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Plant Physics

Karl J. Niklas and Hanns-Christof Spatz
University of Chicago Press
Publication Date: 

paper, 426 pp., $40.00.

This paperback edition first appeared in 2012, and is certainly not for the faint-hearted. Ten chapters introduce the reader, one not terrified of equations and mathematically laced illustrations, to the basic physical principles that allow plants to function and thrive on Earth. As the authors note in their Preface, "plants cannot be fully understood without examining how physical forces and processes influence their growth, development, reproduction, and evolution."

This book progresses in quite a linear fashion, starting with basic concepts about plants, then discussing basic transport laws and issues related to boundary layers. Plant Physics reminded me of an out-of-print work, published in 1964, entitled Physics in Botany, by J.A. Richardson. Richardson's tome was better illustrated, less intimidating, and hence more accessible than Niklas and Spatz's book. The University of Chicago Press could have learned a lesson or two in the physical production of Plant Physics from Pitman, Richardson's publisher. Physics in Botany is bound in such a way to open flat, allowing you to study some of the text's more complex features without wrestling the binding. I found myself constantly battling with the paperback binding of Plant Physics, which will mechanically fail in short order. Indeed, Richardson's text was a good companion to Plant Physics, in order to build courage to tackle Niklas and Spatz's abundant equations.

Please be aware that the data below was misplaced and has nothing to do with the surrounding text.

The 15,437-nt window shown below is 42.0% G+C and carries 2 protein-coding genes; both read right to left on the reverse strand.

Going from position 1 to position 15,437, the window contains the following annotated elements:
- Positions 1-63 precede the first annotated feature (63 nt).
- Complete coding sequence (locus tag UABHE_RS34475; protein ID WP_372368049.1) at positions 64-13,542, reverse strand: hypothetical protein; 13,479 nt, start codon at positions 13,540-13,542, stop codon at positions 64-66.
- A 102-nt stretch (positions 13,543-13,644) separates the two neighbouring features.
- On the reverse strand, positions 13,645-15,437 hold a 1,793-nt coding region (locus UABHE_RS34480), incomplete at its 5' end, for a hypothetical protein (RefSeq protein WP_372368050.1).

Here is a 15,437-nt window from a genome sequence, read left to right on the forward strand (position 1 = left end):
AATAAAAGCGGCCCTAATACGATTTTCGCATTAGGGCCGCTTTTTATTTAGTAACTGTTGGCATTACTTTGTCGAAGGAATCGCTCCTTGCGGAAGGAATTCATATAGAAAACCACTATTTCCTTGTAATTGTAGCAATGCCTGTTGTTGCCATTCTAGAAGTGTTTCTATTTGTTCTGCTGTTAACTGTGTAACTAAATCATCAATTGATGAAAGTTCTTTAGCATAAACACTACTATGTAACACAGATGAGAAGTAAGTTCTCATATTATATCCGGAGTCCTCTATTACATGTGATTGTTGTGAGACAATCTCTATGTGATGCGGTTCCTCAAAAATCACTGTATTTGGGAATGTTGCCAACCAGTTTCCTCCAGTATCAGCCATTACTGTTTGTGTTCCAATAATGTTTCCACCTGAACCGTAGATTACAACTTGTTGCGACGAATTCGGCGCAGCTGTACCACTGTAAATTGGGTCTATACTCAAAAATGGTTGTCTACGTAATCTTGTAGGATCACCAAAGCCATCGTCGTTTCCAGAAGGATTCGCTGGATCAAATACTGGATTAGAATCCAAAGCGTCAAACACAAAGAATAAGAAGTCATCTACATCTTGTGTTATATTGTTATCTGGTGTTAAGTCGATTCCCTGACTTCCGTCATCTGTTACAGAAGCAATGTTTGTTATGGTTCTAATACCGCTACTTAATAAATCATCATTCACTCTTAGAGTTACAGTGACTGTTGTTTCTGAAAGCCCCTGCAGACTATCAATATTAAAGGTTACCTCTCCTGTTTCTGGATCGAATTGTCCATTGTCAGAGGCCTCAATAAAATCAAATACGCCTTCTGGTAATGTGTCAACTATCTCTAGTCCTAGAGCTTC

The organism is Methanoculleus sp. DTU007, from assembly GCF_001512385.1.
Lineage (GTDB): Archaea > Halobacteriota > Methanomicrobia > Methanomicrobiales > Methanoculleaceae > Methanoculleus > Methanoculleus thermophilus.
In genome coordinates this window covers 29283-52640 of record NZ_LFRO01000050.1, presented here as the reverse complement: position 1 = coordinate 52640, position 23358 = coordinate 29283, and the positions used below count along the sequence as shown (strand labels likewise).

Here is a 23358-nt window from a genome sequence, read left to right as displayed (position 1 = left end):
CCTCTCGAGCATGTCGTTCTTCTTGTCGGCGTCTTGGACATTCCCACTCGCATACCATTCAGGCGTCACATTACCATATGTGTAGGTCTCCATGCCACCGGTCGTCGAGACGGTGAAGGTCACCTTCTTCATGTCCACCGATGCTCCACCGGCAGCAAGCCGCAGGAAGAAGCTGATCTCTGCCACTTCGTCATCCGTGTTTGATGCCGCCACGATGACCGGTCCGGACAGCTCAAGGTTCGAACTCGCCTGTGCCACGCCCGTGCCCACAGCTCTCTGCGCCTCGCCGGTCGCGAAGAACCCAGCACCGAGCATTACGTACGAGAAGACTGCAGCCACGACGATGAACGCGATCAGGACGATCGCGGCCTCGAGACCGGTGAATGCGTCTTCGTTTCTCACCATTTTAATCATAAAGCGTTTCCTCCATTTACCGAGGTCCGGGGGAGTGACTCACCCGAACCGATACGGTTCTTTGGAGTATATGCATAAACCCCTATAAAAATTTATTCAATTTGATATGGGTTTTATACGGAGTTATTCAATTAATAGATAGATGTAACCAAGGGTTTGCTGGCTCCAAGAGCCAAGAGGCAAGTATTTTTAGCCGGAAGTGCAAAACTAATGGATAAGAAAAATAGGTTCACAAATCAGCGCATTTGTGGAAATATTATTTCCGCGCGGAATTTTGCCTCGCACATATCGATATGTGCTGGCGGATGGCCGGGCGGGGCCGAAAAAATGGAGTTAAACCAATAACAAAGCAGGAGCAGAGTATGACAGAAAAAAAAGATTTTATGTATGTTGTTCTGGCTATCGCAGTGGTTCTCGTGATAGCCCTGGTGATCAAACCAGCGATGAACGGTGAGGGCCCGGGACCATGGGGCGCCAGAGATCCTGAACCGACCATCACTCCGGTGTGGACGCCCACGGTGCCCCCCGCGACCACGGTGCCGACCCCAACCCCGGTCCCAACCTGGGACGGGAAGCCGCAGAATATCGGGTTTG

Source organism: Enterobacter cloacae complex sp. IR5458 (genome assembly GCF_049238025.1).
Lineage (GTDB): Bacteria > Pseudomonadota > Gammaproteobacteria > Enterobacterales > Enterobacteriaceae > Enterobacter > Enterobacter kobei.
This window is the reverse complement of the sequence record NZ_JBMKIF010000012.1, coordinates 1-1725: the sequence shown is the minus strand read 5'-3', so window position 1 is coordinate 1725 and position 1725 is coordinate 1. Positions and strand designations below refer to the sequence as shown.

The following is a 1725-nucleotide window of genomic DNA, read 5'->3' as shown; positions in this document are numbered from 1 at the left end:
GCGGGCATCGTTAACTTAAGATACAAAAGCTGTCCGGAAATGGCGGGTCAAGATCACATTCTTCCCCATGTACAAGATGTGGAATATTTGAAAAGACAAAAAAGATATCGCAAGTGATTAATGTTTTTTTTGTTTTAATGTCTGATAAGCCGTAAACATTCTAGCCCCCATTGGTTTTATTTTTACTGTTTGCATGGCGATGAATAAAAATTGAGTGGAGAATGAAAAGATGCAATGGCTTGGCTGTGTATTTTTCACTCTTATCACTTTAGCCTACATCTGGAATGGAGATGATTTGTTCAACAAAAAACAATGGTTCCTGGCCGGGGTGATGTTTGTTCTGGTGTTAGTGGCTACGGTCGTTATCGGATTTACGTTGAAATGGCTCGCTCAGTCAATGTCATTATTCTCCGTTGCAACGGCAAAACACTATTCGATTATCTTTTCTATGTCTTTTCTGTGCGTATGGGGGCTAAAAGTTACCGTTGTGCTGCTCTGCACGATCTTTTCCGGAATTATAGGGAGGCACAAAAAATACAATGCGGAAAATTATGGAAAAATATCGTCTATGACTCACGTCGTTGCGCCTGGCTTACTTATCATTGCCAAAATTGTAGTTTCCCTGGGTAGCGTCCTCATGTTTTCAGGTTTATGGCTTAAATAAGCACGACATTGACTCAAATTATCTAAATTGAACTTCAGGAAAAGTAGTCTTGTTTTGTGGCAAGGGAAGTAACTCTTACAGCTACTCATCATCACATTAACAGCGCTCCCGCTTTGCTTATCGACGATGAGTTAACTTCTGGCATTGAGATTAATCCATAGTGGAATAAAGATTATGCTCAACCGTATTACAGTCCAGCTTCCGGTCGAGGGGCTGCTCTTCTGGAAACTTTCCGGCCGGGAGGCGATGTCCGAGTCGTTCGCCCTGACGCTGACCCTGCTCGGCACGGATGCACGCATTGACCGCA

In summary, Plant Physics is recommended as an introduction to the biophysical details that allow plants to exist. It requires some background in mathematics to unlock much of its content.

—Edward J. Valauskas, curator of Rare Books, Lenhardt Library, Chicago Botanic Garden